Like I did last year, I had a great time at the Sundance Film Festival. It’s tough to complain about weather conditions or getting around when you have the privilege to watch and discover new movies all day. Even better, plenty of Sundance 2012 films turned out to be pretty damn good. For me, there weren’t any quite as excellent as Martha Marcy May Marlene or Project Nim from last year, but those movies set an incredibly high bar. Many of my peers felt they saw something truly special with Beasts of the Southern Wild and I can understand the love even if it didn’t hit me with as much emotional impact. Most of my peers also loved Liberal Arts and Sleepwalk With Me, and I’m sorry I missed those. But all in all, the festival ran as smoothly as last year, the volunteers (especially those in the press tent) were awesome, and it’s always a joy to hang out with people from other movie websites.
Hit the jump for my festival scorecard where you can see an organized list of my ratings for the movies I saw (although I highly encourage you to read the full review rather than just glance at a letter). While this is my wrap-up, Steve will be posting his Sundance interviews throughout the week so keep an eye out for those.
Never underestimate the power of a good dramatization. The reenactment has taken on comic connotations due to its incompetent, lazy use on networks like The History Channel, but when used correctly, it can be an absolute powerhouse of documentary storytelling. With his feature debut, The Imposter, director Bart Layton has delivered one of the best thrillers in years and it’s a documentary. Layton’s mastery of dramatization ratchets up the intensity and fascination for a truly bizarre and disturbing case. His only mistake is being so good at his job that we start to wonder if he’s mirroring his main character by trying to pull one over on the audience.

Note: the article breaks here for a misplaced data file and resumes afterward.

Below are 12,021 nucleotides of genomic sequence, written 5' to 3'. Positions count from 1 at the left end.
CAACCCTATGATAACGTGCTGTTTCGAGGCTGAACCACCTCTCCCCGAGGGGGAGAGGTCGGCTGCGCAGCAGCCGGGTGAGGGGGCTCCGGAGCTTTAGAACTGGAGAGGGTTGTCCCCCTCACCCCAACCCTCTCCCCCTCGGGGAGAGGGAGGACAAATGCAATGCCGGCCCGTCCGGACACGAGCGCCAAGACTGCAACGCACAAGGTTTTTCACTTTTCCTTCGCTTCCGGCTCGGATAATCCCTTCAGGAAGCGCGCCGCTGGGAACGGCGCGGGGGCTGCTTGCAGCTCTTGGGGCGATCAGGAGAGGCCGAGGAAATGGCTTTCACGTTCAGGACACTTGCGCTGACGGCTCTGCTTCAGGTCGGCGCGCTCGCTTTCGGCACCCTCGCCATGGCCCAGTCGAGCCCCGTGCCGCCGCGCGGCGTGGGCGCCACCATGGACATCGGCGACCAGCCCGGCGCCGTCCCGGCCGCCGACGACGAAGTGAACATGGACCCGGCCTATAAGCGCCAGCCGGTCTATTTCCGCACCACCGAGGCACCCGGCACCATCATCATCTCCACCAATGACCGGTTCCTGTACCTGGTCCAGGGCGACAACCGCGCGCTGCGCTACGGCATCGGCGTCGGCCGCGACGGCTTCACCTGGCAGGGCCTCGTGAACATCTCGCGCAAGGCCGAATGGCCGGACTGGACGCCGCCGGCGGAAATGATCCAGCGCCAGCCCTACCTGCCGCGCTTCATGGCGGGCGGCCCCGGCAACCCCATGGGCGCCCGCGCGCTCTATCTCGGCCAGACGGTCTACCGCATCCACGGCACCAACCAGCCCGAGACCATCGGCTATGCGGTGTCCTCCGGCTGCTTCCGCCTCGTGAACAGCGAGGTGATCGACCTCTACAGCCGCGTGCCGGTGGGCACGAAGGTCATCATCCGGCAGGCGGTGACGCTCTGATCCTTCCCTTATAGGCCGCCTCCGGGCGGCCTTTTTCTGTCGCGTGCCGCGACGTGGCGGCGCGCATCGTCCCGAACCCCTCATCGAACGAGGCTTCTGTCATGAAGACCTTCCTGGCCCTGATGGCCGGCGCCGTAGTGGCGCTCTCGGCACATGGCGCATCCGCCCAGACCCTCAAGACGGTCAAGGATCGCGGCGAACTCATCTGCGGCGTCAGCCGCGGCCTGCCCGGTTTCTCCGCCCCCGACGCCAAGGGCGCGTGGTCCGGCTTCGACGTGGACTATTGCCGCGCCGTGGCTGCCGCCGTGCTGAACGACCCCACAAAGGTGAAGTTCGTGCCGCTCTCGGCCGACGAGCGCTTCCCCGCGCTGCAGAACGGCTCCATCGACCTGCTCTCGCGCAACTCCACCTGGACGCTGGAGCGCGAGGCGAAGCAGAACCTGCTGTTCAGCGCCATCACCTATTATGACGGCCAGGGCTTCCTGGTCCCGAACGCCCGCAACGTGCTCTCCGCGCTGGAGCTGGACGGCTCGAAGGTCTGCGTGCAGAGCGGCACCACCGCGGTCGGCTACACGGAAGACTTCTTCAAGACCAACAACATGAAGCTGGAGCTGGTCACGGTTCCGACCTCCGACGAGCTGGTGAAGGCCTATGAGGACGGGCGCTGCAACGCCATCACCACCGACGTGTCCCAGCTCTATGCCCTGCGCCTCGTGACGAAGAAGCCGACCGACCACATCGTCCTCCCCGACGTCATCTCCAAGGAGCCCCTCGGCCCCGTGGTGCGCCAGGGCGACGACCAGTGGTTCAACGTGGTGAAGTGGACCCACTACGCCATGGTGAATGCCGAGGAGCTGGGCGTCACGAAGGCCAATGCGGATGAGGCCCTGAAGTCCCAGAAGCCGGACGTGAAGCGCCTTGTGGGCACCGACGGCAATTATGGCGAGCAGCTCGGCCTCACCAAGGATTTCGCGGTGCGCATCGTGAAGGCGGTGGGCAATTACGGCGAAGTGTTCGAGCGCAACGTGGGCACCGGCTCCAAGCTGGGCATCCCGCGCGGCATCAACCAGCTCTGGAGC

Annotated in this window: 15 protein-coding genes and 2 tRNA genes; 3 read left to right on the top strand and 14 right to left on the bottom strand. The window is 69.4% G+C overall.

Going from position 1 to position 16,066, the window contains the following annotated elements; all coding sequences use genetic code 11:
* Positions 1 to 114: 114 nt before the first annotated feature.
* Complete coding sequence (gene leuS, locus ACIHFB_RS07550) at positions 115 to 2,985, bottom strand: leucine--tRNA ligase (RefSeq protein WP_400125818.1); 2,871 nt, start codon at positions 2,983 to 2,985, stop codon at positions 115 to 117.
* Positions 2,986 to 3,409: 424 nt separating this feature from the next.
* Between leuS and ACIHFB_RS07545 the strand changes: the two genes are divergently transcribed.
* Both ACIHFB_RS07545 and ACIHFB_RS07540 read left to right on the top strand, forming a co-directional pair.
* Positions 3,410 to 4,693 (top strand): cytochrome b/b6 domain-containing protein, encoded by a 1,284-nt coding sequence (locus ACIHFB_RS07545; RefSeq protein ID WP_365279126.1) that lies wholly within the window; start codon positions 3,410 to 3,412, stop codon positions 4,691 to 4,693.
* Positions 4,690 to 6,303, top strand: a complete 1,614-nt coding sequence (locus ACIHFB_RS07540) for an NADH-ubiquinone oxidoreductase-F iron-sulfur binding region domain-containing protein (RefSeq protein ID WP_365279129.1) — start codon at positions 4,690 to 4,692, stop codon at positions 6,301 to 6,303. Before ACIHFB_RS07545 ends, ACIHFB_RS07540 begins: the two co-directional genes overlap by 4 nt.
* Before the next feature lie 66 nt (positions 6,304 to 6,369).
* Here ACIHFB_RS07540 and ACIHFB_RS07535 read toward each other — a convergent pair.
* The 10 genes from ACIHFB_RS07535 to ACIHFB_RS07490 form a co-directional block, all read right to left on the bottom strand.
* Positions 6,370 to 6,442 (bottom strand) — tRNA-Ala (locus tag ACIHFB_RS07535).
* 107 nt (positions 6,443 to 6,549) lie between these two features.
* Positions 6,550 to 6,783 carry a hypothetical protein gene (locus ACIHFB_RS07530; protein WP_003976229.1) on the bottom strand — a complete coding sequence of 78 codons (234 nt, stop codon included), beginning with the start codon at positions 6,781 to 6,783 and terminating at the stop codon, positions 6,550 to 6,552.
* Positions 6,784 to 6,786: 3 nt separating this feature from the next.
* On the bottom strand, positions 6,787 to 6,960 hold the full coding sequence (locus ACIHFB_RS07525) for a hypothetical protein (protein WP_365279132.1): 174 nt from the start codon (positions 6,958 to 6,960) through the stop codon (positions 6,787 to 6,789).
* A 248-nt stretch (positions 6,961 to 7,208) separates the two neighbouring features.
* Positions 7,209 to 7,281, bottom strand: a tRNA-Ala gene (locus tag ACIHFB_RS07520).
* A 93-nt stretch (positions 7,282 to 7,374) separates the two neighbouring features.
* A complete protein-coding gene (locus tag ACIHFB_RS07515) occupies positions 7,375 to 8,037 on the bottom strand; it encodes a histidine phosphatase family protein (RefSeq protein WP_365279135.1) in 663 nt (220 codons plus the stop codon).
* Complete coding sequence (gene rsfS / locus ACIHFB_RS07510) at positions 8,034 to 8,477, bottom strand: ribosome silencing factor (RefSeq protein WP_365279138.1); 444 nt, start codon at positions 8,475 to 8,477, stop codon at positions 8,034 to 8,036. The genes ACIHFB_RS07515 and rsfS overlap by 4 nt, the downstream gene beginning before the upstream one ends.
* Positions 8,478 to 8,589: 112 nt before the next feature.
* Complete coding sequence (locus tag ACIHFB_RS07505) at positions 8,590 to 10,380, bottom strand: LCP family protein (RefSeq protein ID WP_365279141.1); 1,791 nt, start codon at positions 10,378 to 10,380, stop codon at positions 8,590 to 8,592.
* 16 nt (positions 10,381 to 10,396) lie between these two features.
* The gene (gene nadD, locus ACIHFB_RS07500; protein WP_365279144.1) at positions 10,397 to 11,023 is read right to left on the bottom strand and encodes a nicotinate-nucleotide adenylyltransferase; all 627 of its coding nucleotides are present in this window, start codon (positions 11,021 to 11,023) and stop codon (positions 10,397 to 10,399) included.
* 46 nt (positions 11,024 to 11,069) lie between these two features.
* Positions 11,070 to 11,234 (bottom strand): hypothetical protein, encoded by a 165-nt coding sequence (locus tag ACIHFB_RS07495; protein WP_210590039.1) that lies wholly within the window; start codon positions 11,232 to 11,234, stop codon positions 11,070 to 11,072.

Although the release date for The Raven has been pushed back a month, that’s allowed Relativity to give us more looks at the property, like this new poster. It’s not quite as ink-soaked or blood-soaked as previous efforts and resembles more of a phoenix than a raven, but it’s stylish nonetheless. Here’s what you need to know about the posters we’ve rounded up today:
- Director James McTeigue’s The Raven stars John Cusack as Edgar Allan Poe, who joins a detective (Luke Evans of Immortals) to stop a killer who’s committing crimes based on Poe’s works.
- The Imposter, a documentary film by director Bart Layton (Locked Up Abroad) that follows a young Frenchman who posed as a Texas family’s 16-year-old son who had been missing for three years
- From director Rodrigo Cortes (Buried) comes Red Lights, a paranormal thriller that questions the supernatural and whether a world-renowned psychic is actually gifted or just a charlatan. The film stars Robert De Niro, Cillian Murphy, Sigourney Weaver and Elizabeth Olsen.
Hit the jump to check out the full-size posters.
I had a blast at this year’s Sundance Film Festival and I can’t wait to go again next year. Today, Sundance announced their In-Competition line-ups for 2012 and already I’m trying to plan out how I’m going to see all of them (which is impossible, but it’s nice to dream). The U.S. Dramatic Competition features For Ellen, Nobody Walks, Safety Not Guaranteed, Smashed, and more. There are also some interesting-sounding films in the U.S. Documentary Competition including Finding North, The Invisible War, and The Other Dream Team.
Hit the jump to check out the full press release, which includes the in-competition line-ups for U.S. Dramatic Competition, U.S. Documentary Competition, World Cinema Dramatic Competition, and World Cinema Documentary Competition. The 2012 Sundance Film Festival runs from January 19 – 29th.